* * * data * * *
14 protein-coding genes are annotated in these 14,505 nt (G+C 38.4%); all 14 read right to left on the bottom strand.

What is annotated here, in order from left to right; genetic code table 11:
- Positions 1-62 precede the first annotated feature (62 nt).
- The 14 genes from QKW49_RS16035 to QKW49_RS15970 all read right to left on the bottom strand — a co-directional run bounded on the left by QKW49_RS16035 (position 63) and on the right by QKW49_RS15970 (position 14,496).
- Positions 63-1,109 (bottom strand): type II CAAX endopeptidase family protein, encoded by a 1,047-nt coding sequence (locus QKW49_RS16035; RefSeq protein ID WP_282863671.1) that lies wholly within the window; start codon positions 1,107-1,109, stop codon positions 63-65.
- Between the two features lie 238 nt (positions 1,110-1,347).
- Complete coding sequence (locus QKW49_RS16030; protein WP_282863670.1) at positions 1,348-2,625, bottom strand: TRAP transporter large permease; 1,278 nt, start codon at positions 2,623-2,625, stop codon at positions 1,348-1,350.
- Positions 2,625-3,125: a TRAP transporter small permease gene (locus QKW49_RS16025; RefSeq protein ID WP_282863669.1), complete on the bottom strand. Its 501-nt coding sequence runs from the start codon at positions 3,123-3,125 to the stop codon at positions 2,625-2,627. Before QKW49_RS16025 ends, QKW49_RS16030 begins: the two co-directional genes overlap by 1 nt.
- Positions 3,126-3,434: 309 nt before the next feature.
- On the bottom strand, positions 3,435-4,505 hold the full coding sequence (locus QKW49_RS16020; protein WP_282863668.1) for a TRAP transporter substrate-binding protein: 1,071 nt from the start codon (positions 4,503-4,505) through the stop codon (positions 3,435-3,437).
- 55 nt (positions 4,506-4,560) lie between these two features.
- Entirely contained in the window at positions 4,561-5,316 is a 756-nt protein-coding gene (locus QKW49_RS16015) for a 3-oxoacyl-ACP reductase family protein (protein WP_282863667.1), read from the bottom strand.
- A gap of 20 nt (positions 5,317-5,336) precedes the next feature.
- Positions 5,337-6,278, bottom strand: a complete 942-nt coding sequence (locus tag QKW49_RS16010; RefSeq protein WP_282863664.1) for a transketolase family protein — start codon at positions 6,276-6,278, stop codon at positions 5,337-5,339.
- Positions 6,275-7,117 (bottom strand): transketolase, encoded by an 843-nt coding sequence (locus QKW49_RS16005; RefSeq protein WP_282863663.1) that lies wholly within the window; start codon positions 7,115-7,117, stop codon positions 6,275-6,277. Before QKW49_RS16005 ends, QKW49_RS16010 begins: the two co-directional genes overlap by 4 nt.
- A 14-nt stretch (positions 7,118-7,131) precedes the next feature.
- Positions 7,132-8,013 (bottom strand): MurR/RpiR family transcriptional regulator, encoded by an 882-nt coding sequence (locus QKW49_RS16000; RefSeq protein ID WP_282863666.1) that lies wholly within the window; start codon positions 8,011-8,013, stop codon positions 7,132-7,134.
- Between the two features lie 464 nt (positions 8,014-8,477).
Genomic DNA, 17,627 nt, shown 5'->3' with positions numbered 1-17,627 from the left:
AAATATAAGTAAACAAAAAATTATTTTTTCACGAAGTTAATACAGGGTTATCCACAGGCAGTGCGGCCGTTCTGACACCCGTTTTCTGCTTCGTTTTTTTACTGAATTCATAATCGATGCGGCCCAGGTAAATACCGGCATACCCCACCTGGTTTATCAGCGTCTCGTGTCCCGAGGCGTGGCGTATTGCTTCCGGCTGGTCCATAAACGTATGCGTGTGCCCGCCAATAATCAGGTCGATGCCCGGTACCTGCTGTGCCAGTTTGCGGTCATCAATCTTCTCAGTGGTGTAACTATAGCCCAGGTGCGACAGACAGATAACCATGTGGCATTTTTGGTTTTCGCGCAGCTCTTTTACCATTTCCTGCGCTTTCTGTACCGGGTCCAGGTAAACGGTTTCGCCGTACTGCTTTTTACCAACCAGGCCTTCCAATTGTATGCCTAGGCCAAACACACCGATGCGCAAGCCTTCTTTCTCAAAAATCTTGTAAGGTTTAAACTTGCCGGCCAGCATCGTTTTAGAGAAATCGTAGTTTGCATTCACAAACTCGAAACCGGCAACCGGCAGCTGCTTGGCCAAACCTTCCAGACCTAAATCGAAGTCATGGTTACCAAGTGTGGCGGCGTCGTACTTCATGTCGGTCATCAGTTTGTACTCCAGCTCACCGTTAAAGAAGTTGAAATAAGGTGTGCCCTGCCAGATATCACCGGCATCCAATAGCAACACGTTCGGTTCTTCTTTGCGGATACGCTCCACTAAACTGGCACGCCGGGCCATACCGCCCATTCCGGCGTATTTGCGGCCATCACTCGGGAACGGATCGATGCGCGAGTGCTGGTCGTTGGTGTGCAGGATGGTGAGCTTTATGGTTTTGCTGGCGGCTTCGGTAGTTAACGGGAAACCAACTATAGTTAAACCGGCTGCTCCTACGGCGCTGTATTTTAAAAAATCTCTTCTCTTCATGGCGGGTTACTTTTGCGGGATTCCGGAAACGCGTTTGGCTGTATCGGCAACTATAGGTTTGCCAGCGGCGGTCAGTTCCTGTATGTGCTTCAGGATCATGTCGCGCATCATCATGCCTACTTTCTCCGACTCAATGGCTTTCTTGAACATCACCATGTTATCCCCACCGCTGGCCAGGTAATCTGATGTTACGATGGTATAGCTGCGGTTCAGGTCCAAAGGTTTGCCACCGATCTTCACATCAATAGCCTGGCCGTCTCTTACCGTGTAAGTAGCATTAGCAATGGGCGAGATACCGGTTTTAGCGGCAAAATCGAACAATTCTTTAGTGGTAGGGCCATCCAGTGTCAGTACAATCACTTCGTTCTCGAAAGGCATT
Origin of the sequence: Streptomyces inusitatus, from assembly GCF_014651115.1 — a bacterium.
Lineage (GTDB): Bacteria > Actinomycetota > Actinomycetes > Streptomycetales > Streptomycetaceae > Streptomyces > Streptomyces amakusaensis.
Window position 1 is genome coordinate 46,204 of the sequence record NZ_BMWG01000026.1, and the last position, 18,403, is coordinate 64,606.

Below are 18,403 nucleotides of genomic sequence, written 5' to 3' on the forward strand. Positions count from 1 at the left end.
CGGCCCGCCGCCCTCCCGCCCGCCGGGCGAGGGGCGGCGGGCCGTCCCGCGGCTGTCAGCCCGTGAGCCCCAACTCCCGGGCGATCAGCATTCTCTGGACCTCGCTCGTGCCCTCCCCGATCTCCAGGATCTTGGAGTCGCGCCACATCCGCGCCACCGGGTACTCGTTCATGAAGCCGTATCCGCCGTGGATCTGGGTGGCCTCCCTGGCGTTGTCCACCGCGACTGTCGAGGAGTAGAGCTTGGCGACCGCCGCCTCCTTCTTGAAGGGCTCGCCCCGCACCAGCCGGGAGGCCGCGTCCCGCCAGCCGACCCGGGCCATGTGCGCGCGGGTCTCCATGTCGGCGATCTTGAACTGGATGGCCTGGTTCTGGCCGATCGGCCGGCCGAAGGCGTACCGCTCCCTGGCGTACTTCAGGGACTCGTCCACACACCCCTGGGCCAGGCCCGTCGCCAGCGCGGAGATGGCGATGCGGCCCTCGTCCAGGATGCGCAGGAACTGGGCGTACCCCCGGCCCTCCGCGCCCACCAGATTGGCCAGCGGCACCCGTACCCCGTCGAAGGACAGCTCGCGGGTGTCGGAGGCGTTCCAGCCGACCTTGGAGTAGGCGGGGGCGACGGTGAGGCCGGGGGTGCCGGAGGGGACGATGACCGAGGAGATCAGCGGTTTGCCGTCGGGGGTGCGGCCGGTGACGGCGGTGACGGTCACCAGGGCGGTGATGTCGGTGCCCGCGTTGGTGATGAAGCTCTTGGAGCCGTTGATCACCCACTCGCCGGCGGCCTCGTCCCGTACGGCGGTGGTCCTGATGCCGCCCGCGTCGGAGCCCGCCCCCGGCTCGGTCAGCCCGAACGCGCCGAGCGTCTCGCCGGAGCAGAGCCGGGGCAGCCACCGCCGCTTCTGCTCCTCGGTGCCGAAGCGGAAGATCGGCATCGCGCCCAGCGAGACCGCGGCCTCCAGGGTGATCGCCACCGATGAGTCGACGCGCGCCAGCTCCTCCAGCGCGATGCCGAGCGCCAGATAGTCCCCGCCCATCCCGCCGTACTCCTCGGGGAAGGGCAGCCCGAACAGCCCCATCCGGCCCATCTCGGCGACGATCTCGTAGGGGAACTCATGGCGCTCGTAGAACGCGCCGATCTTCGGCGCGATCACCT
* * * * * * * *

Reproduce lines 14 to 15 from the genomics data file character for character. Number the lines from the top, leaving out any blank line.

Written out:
- Positions 5,337-6,278, bottom strand: a complete 942-nt coding sequence (locus tag QKW49_RS16010; RefSeq protein WP_282863664.1) for a transketolase family protein — start codon at positions 6,276-6,278, stop codon at positions 5,337-5,339.
- Positions 6,275-7,117 (bottom strand): transketolase, encoded by an 843-nt coding sequence (locus QKW49_RS16005; RefSeq protein WP_282863663.1) that lies wholly within the window; start codon positions 7,115-7,117, stop codon positions 6,275-6,277. Before QKW49_RS16005 ends, QKW49_RS16010 begins: the two co-directional genes overlap by 4 nt.